Following the quarantined and then streaming-only days of the COVID-19 pandemic, San Francisco Opera is now starting a “hybrid era” of offering live performances and concurrent livestreaming of performances.
Virtual tickets for SF Opera’s livestreams of its new production of Beethoven’s Fidelio and Mozart’s Così fan tutte are priced at $25, available online. The streams can be seen only live, there is no on-demand viewing, for the Oct. 14, 17, 20 Fidelio performances, and the Nov. 21, 23, 27 Così. For attending performances in the War Memorial, single (nonsubscription) tickets range from $26 to $398, available by calling (415) 864-3330 or online.
Director Matthew Ozawa’s new production updates Fidelio’s setting from an 18th-century prison to a modern government detainment center. Eun Sun Kim will lead performances on new sets and with projections by designer Alexander V. Nichols. And it will be the last time Chorus Director Ian Robertson leads the Opera Chorus after a career of 35 years.
Così is conducted by Henrik Nánási, the cast consists of Nicole Cabell, Irene Roberts, Benjamin Bliss, John Brancy, Ferruccio Furlanetto, and Nicole Heaston.
New as SF Opera’s livestreaming may be, precedents go back many decades, first to the hallowed days of Metropolitan Opera’s radio broadcasts — creating a legion of opera newbies — with Milton Cross (1931–1975) and Peter Allen (1975 – 2004) as hosts.
Locally, there is also something going back to 1932: the live broadcast from the brand-new War Memorial to the capacity-occupied Civic Auditorium of Lucia di Lammermoor with Lily Pons during SF Opera’s inaugural season there.
(And even long before then, there was Lisbon’s Edison subscription service, beginning in 1885, with Boito’s Mefistofele on “théatrophone.”)
For video precedent, the Met again was at the forefront, with its large-scale transmission of live performances into movie theaters around the world, gaining audiences and boosting income. In just one season, live HD casts brought in over $17 million, which was roughly 12 percent of the Met’s total revenue.
Locally, former SF Opera General Director David Gockley’s creation of the Koret-Taube Media Suite and initiation of live transmission of performances into AT&T Park with free admission helped to expand attendance in the War Memorial. Before the pandemic, the 2019 SF Opera livestream to the ballpark made use of the new $10 million Mitsubishi scoreboard, stretching out to 10,700 square feet. (If you remember how strange love-scene closeups looked on ever-larger movie screens, this will give you the ultimate view.)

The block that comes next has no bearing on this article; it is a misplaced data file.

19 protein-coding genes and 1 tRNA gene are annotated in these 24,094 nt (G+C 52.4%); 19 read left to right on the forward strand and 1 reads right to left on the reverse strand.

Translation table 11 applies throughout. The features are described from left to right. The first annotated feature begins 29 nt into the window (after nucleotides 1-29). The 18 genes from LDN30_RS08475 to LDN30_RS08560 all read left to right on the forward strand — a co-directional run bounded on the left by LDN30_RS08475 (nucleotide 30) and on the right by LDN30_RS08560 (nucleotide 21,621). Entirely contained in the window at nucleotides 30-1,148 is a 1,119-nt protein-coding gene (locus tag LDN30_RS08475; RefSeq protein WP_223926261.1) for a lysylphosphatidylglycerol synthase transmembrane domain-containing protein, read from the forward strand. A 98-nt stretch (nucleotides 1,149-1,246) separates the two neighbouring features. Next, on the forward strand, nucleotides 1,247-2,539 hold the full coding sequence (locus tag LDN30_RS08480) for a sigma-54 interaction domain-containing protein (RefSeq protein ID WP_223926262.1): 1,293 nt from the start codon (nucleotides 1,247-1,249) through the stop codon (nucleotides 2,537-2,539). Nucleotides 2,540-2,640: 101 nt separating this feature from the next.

During prepandemic days of major cutbacks, the Koret-Taube Media Suite was in jeopardy of being dismantled, but apparently it’s still in use to support streaming.
Could opera replicate the enormous growth of professional sports spurred on by the availability of viewing on television? In opera, streaming to theaters was a tremendous success, but perhaps not building a new audience. When I went to a screening, I usually saw people I knew from the War Memorial.
At the uncertain beginning for sports, there were fears of “why pay at the ballpark when you can watch it free at home?” But even in the beginning, in 1950, when the Los Angeles Rams and the Washington Redskins became the first NFL teams to have all of their games televised, the push began and soon football overtook the previously more popular and lucrative baseball (and pro wrestling).
When SFCV asked SF Opera for comment on the financial and audience-building aspects of livestreaming, General Director Matthew Shilvock provided a statement not directly answering the question:
“There is such a joyfulness and vibrancy about the return of the arts. We want to welcome as many people into this experience as possible and are so excited to be livestreaming operas from our stage out across the globe.
“San Francisco Opera is beginning a thrilling new chapter under the musical leadership of Eun Sun Kim, with a season of productions all built right here in the Bay Area. Anyone in the world can now tune in to watch our artistry live from the War Memorial stage and feel all of the visceral energy you get knowing it’s happening real time, right in the heart of San Francisco. This is a time of new possibilities, and we’re so happy to be expanding the community of San Francisco Opera lovers in this way.”
Journalist and avid sports fan Harvey Steinman addressed the issue in detail:
Live sports on TV was commonplace when I was a youngster. I remember watching home games of baseball live on TV in the early 1960s (in black and white, and only the games in San Francisco and Los Angeles). It did not seem to affect attendance dramatically.
However, the NFL was less generous. Games could only be broadcast locally if tickets had sold out, and that persisted for decades. I remember driving to San Diego from my home in Los Angeles to watch the first Super Bowl on TV because it had not sold out.
Eventually two things became clear. There was a synergy to exploit between exposure and getting people to buy season tickets and seats for the games. And broadcasters paid big money for the rights to show the games, which turned out to be a better deal for the NFL and the individual teams, as they had a guaranteed source of revenue.
Opera companies streaming their own performances won’t have a guaranteed source of income, but it is an extra source of income at a time when some of their audience is still reluctant to sit in an opera house with hundreds of others. And it does increase exposure and can create more fans.”